But I am really sad I missed out on the caricaturist. I think she felt I was enough of a caricature as it is, so there wasn’t much she could do to make me look any stranger or funnier. She did manage to make a male friend look uncannily like the love-child of Margaret Thatcher and Nicky Clarke. I leave it to you to guess who that was.
While initially popular, the caricaturist lost momentum as certain girls didn’t come out looking as they thought they should. I feel, however, that caricature is a greatly underestimated tool when it comes to considering marriage. If you want to know what your potential spouse will look like by the time things start to sag and the sex falls away, don’t look at their parents — have a caricature done. It works for both men and women, but as gentlemen of my acquaintance tend to be twenty years older than their partners anyway, their wives hardly need a caricature to skip forward two decades.
And still no rehearsal engagement speech, only rather presidential ones (for once he stuck to the text, but I hope he chooses a wittier speechwriter next time) — no mad moment of joyful abandon, of leaving reason behind and going with recklessness, no ring, only rumours of one, and the happy couple now looking less loved up, or was it me? The millennial crowd muttered imprecations about occasion, timing and patience.
But all still had a jolly good time, I’d say. I know I did. After destroying an old pair of knees on the dance floor, I felt it best to retire, still confused as to exactly the purpose of the party I’d been to. As I got to my car with Angel Wife, who was looking particularly stunning if a little unsteady, I found the invitation from my dearest, closest and kindest friend which I had left on the car seat. Still in doubt after so many whispers, questions and rumours, I read avidly every last line.
I was pleased to see it only talked about a party for Arun’s 50th and nothing less — but most of all, nothing more. And what a fabulous one it was. Enough said about this birthday party. Although at one point, the old clich’ came out: show me who your friends are and I will tell you who you are. It’s still relevant but also perhaps in need of variation, as you’ll see.
Recently I was lucky enough to experience a culinary immersion, which I managed to share with a few well-chosen friends. I don’t know what that gathering said about me but I do know what it said about the beauty, practicality and theatre you can create when technology mixes with inspiration, talent and passion, and nowhere more so than sharing a meal with friends. None of us was inspired, talented or passionate, but the guys who designed the Fourth Wall kitchen out of Poggenpohl sexiness and Electrolux wizardry are all of them.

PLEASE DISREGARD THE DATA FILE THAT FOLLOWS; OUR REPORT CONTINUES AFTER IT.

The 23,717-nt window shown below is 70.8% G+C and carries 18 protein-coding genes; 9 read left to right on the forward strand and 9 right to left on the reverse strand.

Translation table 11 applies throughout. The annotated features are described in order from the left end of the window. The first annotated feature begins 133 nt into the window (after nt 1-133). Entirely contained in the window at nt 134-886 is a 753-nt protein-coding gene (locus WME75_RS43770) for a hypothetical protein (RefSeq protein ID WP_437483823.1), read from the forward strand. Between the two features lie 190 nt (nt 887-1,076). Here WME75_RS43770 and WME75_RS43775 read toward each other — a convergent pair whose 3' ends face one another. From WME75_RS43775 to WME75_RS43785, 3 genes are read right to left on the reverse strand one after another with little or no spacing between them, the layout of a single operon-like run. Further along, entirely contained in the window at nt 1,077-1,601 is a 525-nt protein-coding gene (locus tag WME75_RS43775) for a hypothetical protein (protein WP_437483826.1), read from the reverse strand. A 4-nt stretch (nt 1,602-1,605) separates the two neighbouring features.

The Fourth Wall in theatre is the invisible separation between actors and audience. Invisible, but there. And here this concept has been transported into a kitchen space containing all the moments of food’s journey from larder to preparation to cooking, all hidden but present — that fourth wall again.
Dark corners illuminate from within to reveal cupboards, wine cellars and coffee stations; unscratchable worktops contain griddles that exude no heat except on contact, or a wok recessed into the surface, or, most dazzling for me, an induction surface that determines the size and weight of the vessel you set on top of it and heats only exactly that space with the most efficient use of power. Others liked even more the blast chiller that can bring champagne to drinking temperature in four minutes.
And to take us through all that was one of the most talented chefs of the next generation, Magnus Nilsson of F’viken. I hate even to mention him, as I so wish he could remain a secret from you. He took us on a journey back to his native Sweden, where he hunts and gathers for six months and then preserves and survives for the other six near the Arctic Circle. I am heading straight there, trying to get one of the sixteen seats for dinner and one of the fewer beds available in the restaurant.
Yes, you have gathered already, this was cooking porn to me. This was every growing, chopping, searing, chilling, steaming, fricassee-ing wet dream I have ever had. The fireplace and its wood store, the starry-night of the mini-lights floating dreamily above the dining table: all of it was eating wonderland.
I can probably never afford it, but if I get to know any of the twenty or more people who have already ordered it, I will volunteer to be their best friend or even free chef, just to cook and eat there again. Tell me what your kitchen looks like and I will tell you who you are.